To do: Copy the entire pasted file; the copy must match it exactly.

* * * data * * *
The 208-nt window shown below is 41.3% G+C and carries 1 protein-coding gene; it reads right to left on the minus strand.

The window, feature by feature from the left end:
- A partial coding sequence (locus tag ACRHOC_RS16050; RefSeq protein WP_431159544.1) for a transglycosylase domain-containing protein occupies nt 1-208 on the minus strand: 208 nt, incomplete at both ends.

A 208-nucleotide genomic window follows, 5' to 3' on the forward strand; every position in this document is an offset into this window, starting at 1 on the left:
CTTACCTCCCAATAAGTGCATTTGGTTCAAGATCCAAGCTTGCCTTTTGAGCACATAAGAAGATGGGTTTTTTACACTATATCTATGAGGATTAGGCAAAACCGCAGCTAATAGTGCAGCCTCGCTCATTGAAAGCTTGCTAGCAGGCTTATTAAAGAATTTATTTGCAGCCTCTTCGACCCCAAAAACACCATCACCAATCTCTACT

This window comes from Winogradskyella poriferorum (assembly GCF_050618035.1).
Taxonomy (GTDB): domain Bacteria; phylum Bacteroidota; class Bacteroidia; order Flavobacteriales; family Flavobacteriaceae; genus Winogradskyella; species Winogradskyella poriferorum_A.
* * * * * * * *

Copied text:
The 208-nt window shown below is 41.3% G+C and carries 1 protein-coding gene; it reads right to left on the minus strand.

The window, feature by feature from the left end:
- A partial coding sequence (locus tag ACRHOC_RS16050; RefSeq protein WP_431159544.1) for a transglycosylase domain-containing protein occupies nt 1-208 on the minus strand: 208 nt, incomplete at both ends.

A 208-nucleotide genomic window follows, 5' to 3' on the forward strand; every position in this document is an offset into this window, starting at 1 on the left:
CTTACCTCCCAATAAGTGCATTTGGTTCAAGATCCAAGCTTGCCTTTTGAGCACATAAGAAGATGGGTTTTTTACACTATATCTATGAGGATTAGGCAAAACCGCAGCTAATAGTGCAGCCTCGCTCATTGAAAGCTTGCTAGCAGGCTTATTAAAGAATTTATTTGCAGCCTCTTCGACCCCAAAAACACCATCACCAATCTCTACT

This window comes from Winogradskyella poriferorum (assembly GCF_050618035.1).
Taxonomy (GTDB): domain Bacteria; phylum Bacteroidota; class Bacteroidia; order Flavobacteriales; family Flavobacteriaceae; genus Winogradskyella; species Winogradskyella poriferorum_A.